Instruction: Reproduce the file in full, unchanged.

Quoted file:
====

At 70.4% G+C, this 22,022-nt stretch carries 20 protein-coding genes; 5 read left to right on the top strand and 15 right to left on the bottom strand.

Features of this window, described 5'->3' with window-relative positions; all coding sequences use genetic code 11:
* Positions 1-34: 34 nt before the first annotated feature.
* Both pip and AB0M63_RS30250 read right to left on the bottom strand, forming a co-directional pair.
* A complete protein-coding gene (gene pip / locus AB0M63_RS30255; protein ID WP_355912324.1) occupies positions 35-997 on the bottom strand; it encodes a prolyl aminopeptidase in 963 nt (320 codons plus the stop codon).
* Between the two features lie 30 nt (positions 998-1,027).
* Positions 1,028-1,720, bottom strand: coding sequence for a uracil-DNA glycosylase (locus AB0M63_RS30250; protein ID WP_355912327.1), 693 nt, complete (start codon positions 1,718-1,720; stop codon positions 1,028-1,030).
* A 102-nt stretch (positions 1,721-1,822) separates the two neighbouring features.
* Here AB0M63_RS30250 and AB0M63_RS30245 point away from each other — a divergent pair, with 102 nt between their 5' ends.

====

At 70.4% G+C, this 22,022-nt stretch carries 20 protein-coding genes; 5 read left to right on the top strand and 15 right to left on the bottom strand.

Features of this window, described 5'->3' with window-relative positions; all coding sequences use genetic code 11:
* Positions 1-34: 34 nt before the first annotated feature.
* Both pip and AB0M63_RS30250 read right to left on the bottom strand, forming a co-directional pair.
* A complete protein-coding gene (gene pip / locus AB0M63_RS30255; protein ID WP_355912324.1) occupies positions 35-997 on the bottom strand; it encodes a prolyl aminopeptidase in 963 nt (320 codons plus the stop codon).
* Between the two features lie 30 nt (positions 998-1,027).
* Positions 1,028-1,720, bottom strand: coding sequence for a uracil-DNA glycosylase (locus AB0M63_RS30250; protein ID WP_355912327.1), 693 nt, complete (start codon positions 1,718-1,720; stop codon positions 1,028-1,030).
* A 102-nt stretch (positions 1,721-1,822) separates the two neighbouring features.
* Here AB0M63_RS30250 and AB0M63_RS30245 point away from each other — a divergent pair, with 102 nt between their 5' ends.